Bankruptcy’S Uneasy Shift To A Contract Paradigm, David A. Skeel Jr., George Triantis 2018 University of Pennsylvania Law School

Bankruptcy’S Uneasy Shift To A Contract Paradigm, David A. Skeel Jr., George Triantis

Faculty Scholarship at Penn Law

The most dramatic development in twenty-first century bankruptcy practice has been the increasing use of contracts to shape the bankruptcy process. To explain the new contract paradigm—our principal objective in this Article-- we begin by examining the structure of current bankruptcy law. Although the Bankruptcy Code of 1978 has long been viewed as mandatory, its voting and cramdown rules, among others, invite considerable contracting. The emerging paradigm is asymmetric, however. While the Code and bankruptcy practice allow for ex post contracting, ex ante contracts are viewed with suspicion.

We next use contract theory to assess the two modes of ...


Manifest Disregard In International Commercial Arbitration: Whether Manifest Disregard Holds, However Good, Bad, Or Ugly, Chad R. Yates 2018 University of Massachusetts School of Law

Manifest Disregard In International Commercial Arbitration: Whether Manifest Disregard Holds, However Good, Bad, Or Ugly, Chad R. Yates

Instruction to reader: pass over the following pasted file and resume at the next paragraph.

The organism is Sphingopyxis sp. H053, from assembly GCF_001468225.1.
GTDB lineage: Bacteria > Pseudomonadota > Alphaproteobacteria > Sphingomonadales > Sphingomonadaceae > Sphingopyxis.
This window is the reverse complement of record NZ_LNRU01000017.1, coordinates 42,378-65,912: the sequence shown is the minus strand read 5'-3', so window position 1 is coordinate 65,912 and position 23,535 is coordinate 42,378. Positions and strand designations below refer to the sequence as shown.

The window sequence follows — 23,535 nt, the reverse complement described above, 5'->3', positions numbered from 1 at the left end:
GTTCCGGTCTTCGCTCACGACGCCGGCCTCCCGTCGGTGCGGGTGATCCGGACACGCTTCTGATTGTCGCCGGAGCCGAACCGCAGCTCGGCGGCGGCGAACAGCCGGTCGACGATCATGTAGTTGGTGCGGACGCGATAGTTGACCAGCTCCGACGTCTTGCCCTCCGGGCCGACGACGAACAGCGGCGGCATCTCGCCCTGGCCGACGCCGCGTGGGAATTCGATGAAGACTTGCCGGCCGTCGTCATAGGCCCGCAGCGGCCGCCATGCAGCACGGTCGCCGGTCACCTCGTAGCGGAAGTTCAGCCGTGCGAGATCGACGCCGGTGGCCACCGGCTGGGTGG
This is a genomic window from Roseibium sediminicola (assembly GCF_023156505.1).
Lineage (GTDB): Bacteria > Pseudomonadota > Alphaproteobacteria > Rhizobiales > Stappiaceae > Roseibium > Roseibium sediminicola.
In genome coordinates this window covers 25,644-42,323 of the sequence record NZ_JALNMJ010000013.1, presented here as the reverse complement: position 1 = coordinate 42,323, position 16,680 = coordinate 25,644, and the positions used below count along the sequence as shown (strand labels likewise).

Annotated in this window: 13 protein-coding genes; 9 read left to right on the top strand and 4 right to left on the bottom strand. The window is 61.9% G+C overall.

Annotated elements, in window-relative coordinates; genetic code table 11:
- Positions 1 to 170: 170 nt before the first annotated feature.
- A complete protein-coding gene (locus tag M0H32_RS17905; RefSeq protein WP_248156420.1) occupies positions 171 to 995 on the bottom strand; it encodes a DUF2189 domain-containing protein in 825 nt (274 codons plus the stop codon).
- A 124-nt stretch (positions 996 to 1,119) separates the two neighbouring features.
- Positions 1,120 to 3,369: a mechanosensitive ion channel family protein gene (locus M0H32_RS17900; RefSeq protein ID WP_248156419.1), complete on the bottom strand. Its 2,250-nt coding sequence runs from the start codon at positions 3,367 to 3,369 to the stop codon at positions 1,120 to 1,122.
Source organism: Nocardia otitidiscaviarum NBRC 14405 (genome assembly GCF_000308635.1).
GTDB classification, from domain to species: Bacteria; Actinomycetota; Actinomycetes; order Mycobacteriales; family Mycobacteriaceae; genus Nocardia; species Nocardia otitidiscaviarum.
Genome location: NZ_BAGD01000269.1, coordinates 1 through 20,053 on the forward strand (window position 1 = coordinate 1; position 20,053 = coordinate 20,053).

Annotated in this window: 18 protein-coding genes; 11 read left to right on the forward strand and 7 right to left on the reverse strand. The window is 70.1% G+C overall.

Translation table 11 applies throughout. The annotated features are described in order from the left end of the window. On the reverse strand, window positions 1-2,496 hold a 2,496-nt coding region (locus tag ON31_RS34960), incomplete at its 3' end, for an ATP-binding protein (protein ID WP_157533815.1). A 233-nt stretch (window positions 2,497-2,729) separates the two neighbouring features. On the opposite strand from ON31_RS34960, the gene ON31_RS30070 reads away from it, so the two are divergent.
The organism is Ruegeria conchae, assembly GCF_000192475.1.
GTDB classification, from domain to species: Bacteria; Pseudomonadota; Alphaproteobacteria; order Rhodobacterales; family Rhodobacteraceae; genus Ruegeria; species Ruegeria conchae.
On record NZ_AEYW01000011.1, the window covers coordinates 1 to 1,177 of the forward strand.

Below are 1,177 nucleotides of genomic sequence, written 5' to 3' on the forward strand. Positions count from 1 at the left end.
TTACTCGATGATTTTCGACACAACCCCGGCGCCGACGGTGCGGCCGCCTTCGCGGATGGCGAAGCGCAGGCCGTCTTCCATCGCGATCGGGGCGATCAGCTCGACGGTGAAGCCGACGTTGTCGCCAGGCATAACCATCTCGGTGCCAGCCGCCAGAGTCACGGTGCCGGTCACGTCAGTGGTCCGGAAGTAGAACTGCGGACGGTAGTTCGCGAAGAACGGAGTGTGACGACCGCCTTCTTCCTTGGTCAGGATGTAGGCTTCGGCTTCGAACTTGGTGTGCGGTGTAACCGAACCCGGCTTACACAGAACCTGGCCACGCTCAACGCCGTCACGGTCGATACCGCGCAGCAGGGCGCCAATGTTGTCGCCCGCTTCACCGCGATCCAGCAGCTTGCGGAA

University of Massachusetts Law Review

Manifest disregard is a common law reason for not enforcing an arbitration award. This principle applies when the arbitrator knew and understood the law, but the arbitrator disregarded the applicable law. Presently, the United States Supreme Court has not made a definite decision on whether manifest disregard is still a valid reason for vacating the award (known as “vacatur”), and the Court is highly deferential to arbitrator decisions. Consequently, the lower courts are split on the issue. For international commercial arbitration awards, manifest disregard can only apply to a foreign award that is decided under United States law or in ...


A (Re)Adoption Story: What Is Driving Adoptive Parents To Rehome Their Children And What Can Texas Do About It, Emma Martin 2018 Texas A&M University School of Law

A (Re)Adoption Story: What Is Driving Adoptive Parents To Rehome Their Children And What Can Texas Do About It, Emma Martin

Texas A&M Law Review

Ava was adopted from Africa when she was four years old. She became the baby sister to two older brothers and the daughter to two loving, experienced parents. A year or two after Ava moved to America, she and her “forever family” attended a Colorado summer camp. All was seemingly well until the camp staff and the other families at camp started to notice something strange about the way Ava’s parents treated her compared to her brothers. After an activity, the parents greeted the brothers with an excited “did you have fun?” or “what did you learn?,” while the ...